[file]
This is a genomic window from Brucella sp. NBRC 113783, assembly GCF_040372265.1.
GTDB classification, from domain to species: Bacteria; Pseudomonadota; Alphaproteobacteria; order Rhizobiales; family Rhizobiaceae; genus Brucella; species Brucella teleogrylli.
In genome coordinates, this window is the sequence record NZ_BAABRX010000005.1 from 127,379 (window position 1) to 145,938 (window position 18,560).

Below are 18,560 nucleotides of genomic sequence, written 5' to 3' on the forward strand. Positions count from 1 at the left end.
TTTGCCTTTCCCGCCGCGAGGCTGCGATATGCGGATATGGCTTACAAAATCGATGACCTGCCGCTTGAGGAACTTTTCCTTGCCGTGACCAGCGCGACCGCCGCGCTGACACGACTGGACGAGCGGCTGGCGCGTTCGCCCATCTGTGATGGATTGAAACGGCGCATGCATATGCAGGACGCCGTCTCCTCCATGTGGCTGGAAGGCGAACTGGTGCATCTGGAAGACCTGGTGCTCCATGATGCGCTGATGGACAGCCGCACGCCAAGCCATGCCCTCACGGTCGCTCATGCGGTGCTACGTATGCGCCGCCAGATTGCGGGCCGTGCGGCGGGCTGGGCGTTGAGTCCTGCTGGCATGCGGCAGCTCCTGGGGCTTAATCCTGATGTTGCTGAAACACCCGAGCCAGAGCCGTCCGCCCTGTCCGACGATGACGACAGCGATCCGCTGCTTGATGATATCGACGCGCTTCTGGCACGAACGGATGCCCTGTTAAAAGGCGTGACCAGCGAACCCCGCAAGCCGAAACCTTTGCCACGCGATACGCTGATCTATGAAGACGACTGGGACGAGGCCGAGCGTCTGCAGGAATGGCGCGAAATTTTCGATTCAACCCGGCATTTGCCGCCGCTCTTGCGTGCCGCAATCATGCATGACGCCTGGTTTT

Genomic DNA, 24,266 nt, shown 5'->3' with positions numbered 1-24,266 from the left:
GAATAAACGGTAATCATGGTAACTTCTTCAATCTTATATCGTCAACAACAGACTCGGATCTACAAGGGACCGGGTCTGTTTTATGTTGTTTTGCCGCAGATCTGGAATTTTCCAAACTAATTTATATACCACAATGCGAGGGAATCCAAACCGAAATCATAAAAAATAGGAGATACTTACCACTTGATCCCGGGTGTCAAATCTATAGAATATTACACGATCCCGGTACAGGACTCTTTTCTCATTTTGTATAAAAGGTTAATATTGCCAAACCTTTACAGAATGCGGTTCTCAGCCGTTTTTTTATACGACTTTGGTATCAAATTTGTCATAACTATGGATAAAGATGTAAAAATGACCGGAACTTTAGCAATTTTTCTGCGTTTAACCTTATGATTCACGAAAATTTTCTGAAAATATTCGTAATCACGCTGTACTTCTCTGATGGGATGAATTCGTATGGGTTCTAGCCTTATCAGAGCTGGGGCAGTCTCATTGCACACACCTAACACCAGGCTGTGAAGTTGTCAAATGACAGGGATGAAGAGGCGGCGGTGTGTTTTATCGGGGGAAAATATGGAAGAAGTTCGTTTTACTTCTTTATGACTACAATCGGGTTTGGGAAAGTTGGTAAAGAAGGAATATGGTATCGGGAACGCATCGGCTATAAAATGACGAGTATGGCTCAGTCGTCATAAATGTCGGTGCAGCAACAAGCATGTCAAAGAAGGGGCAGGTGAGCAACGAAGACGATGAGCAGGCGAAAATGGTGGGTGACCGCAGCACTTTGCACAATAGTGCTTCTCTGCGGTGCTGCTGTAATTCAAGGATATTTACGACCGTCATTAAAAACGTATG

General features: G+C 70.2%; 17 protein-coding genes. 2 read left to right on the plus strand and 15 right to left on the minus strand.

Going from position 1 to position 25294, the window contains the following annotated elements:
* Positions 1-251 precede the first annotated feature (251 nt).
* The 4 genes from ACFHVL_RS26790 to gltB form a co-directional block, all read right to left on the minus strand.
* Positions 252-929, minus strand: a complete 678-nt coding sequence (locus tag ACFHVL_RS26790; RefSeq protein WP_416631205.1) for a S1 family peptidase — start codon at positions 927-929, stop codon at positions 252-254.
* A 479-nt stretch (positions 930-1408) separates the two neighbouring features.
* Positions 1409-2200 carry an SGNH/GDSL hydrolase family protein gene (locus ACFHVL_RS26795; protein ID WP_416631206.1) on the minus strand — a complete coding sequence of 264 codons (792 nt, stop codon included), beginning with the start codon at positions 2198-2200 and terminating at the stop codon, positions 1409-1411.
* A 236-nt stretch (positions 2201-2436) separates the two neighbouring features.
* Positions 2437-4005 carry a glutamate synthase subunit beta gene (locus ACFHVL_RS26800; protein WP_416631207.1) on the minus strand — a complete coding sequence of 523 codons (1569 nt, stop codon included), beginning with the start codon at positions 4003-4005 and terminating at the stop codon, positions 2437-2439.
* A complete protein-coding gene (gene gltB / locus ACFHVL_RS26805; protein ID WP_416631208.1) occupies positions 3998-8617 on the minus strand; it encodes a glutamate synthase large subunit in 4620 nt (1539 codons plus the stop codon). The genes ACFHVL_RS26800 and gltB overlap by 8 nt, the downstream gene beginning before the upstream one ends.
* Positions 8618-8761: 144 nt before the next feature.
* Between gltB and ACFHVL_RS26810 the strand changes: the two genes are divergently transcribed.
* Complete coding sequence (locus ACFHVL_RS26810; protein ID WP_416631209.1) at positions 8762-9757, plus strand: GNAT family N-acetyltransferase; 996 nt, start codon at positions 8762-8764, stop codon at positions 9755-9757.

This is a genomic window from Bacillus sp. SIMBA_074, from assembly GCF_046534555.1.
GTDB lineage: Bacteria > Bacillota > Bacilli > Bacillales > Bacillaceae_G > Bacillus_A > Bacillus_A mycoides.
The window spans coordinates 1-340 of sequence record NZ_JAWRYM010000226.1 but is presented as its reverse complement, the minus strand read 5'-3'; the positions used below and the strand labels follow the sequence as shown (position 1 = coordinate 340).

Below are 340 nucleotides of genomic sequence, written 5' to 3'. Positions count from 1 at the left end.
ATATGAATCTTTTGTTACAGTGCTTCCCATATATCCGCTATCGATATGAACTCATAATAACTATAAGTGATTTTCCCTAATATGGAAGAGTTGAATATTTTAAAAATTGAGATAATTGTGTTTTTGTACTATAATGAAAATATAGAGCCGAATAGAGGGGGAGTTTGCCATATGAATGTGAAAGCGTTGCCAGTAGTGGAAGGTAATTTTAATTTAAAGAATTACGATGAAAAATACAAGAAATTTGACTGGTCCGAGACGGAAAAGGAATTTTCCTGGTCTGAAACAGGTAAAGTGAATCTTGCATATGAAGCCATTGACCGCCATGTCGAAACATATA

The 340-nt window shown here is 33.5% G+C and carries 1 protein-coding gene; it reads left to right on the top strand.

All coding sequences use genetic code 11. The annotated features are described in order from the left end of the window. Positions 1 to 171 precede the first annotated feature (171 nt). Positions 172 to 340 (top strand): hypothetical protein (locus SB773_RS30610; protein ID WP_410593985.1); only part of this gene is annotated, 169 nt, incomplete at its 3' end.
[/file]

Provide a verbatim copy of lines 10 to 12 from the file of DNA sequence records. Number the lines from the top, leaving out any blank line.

* Positions 1-251 precede the first annotated feature (251 nt).
* The 4 genes from ACFHVL_RS26790 to gltB form a co-directional block, all read right to left on the minus strand.
* Positions 252-929, minus strand: a complete 678-nt coding sequence (locus tag ACFHVL_RS26790; RefSeq protein WP_416631205.1) for a S1 family peptidase — start codon at positions 927-929, stop codon at positions 252-254.